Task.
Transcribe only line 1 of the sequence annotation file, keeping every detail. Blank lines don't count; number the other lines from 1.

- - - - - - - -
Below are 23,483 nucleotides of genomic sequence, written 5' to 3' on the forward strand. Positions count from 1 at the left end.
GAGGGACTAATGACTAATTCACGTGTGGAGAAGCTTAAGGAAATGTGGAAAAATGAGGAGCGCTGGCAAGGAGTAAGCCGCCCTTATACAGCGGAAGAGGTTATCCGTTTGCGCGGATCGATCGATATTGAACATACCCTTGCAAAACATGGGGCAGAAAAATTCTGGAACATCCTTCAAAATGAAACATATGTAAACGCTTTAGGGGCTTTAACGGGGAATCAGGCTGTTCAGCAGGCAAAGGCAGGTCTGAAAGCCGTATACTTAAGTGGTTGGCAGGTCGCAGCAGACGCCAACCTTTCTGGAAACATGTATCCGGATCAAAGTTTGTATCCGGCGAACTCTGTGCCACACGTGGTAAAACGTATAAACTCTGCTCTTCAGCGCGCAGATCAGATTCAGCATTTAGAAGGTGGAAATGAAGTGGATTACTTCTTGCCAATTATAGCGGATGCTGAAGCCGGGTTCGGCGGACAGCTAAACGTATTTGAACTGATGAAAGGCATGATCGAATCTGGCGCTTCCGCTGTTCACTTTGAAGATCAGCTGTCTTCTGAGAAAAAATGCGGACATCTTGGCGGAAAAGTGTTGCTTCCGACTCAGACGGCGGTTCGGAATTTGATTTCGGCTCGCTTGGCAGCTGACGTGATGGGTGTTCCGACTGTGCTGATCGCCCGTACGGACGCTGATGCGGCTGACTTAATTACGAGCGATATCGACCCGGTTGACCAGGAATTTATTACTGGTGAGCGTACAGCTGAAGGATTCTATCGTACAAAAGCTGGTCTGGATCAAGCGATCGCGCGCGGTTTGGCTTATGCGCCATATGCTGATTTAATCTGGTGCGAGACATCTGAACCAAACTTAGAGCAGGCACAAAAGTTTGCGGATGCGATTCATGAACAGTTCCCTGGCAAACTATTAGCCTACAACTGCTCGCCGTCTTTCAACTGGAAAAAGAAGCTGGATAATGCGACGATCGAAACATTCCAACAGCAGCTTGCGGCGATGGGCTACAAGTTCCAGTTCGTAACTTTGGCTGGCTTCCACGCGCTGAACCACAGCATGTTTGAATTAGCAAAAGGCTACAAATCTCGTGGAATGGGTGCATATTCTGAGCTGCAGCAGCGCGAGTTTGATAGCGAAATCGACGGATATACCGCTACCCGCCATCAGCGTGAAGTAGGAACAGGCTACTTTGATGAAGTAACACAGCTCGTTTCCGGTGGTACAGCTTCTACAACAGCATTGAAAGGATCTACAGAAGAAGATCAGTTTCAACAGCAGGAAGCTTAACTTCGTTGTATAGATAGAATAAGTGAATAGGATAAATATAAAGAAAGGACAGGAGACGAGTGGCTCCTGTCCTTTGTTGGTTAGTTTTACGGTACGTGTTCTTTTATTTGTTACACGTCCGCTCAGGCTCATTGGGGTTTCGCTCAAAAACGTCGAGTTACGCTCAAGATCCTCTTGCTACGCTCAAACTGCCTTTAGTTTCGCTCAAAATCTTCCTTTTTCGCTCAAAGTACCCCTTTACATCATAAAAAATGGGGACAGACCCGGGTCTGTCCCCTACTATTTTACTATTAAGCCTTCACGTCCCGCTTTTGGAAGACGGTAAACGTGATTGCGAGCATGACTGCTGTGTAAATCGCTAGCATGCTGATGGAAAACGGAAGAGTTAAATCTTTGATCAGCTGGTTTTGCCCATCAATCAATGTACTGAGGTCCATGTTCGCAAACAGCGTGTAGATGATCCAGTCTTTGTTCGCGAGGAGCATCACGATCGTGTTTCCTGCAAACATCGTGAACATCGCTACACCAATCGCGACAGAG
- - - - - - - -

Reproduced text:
Below are 23,483 nucleotides of genomic sequence, written 5' to 3' on the forward strand. Positions count from 1 at the left end.